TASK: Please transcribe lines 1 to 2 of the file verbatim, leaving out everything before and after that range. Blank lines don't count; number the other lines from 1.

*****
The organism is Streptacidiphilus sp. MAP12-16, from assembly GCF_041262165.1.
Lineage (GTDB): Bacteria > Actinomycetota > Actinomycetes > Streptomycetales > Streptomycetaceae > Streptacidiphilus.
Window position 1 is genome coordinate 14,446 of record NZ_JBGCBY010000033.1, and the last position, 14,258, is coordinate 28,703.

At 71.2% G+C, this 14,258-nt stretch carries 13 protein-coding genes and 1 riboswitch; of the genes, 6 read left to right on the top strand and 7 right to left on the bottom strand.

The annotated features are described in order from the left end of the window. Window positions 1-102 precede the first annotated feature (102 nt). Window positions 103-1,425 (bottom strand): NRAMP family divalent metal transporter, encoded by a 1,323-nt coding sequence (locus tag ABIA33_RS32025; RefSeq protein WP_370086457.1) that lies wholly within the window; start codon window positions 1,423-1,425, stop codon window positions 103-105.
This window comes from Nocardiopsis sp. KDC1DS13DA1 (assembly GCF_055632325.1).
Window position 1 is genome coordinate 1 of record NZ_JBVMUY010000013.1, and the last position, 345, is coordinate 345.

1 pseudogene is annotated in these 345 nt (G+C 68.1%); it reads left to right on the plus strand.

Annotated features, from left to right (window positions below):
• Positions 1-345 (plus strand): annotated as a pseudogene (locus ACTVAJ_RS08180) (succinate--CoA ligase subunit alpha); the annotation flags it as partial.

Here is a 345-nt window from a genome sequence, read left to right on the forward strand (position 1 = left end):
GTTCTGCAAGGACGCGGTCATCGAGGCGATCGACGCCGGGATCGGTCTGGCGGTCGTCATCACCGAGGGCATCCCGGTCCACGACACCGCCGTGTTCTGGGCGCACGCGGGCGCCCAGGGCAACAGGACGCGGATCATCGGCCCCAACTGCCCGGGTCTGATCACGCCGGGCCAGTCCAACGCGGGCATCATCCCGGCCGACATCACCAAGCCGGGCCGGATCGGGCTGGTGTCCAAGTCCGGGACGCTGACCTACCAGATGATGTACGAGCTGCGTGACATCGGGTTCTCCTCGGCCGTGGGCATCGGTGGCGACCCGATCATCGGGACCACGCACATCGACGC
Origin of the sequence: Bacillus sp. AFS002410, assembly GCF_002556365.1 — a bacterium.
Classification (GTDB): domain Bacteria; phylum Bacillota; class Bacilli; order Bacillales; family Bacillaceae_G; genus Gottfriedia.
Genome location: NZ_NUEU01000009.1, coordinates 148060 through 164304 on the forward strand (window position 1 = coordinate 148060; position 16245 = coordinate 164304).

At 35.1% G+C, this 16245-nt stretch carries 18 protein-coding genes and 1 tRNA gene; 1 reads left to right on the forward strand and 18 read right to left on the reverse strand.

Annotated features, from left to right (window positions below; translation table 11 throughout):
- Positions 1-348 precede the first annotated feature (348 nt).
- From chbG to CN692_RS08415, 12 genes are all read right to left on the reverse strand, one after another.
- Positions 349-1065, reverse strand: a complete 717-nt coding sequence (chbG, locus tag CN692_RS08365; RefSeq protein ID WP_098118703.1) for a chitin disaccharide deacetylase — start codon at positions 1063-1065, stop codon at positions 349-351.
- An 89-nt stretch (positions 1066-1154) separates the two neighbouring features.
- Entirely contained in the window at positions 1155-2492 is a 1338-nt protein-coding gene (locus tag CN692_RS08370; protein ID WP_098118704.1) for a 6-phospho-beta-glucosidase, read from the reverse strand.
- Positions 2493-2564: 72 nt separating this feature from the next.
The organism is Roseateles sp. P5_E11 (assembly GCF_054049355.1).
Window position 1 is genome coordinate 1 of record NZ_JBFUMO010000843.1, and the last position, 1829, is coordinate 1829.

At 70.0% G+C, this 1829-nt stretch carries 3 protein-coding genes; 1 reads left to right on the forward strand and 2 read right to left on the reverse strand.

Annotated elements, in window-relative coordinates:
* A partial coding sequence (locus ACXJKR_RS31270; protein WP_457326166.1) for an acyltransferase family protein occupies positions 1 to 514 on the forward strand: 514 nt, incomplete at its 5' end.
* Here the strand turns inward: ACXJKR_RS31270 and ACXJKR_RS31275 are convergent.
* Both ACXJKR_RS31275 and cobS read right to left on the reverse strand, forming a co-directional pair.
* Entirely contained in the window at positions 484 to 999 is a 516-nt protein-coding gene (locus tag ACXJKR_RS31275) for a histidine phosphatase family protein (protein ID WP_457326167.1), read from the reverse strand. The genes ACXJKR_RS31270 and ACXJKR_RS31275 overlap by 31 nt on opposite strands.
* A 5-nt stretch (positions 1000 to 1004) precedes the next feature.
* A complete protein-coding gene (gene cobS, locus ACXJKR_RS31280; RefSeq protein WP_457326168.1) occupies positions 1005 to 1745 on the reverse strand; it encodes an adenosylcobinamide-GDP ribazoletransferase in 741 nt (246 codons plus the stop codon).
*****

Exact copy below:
The organism is Streptacidiphilus sp. MAP12-16, from assembly GCF_041262165.1.
Lineage (GTDB): Bacteria > Actinomycetota > Actinomycetes > Streptomycetales > Streptomycetaceae > Streptacidiphilus.